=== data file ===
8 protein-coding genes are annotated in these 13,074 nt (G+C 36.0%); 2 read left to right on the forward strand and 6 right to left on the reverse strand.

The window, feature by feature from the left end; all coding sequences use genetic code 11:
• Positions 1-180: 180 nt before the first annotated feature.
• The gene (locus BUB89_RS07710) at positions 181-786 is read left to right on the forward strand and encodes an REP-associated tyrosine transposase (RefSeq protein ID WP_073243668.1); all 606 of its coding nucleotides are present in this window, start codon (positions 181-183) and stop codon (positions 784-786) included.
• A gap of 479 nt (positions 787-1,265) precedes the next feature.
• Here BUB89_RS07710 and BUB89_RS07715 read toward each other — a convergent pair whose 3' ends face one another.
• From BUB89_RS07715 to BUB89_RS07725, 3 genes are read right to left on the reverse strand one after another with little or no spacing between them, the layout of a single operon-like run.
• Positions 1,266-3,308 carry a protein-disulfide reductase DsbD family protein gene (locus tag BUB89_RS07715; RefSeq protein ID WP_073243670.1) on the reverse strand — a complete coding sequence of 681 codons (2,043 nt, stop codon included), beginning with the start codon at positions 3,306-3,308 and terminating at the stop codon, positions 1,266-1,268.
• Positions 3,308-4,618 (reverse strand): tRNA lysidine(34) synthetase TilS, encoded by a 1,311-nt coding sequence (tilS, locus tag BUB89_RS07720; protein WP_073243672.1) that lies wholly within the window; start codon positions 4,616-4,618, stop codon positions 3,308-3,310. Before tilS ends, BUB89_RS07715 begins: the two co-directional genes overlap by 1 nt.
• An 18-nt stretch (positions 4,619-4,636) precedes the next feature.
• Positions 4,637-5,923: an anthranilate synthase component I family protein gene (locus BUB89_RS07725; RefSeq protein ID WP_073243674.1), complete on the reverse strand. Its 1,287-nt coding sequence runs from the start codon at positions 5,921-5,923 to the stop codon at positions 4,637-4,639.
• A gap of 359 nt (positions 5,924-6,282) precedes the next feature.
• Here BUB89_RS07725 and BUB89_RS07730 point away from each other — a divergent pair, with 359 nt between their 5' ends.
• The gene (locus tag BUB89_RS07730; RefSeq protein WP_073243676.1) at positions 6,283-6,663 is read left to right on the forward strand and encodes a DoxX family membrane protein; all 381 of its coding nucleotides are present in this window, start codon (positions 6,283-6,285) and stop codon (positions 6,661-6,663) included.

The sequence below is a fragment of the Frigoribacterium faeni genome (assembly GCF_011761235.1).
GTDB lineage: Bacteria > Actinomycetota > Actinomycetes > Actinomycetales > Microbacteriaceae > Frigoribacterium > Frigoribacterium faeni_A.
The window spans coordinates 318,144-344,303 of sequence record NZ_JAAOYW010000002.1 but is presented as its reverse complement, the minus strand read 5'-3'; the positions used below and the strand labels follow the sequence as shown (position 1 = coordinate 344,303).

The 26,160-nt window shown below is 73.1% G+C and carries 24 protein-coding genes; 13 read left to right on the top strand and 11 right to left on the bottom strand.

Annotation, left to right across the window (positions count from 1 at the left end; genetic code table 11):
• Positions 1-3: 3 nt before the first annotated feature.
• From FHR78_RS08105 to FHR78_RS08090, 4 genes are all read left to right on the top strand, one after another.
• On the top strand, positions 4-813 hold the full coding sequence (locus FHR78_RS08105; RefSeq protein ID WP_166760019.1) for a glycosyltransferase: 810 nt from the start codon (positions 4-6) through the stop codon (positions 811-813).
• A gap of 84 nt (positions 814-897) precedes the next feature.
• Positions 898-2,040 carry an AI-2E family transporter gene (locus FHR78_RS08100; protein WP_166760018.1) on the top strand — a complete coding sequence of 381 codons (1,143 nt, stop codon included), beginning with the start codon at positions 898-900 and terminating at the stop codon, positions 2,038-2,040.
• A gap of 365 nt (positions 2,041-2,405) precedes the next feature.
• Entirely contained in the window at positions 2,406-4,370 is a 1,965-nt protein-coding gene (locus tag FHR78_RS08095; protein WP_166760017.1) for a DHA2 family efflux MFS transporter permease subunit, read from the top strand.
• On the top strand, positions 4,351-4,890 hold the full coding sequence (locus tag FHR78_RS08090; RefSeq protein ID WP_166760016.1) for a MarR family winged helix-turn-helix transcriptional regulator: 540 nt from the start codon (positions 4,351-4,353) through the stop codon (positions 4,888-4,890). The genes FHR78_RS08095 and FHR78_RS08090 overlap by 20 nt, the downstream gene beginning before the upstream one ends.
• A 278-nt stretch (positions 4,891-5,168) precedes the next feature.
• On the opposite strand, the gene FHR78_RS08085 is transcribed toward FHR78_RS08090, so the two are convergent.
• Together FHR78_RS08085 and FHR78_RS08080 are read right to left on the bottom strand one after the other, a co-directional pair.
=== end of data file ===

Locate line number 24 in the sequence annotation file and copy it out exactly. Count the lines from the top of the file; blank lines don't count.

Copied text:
• Positions 898-2,040 carry an AI-2E family transporter gene (locus FHR78_RS08100; protein WP_166760018.1) on the top strand — a complete coding sequence of 381 codons (1,143 nt, stop codon included), beginning with the start codon at positions 898-900 and terminating at the stop codon, positions 2,038-2,040.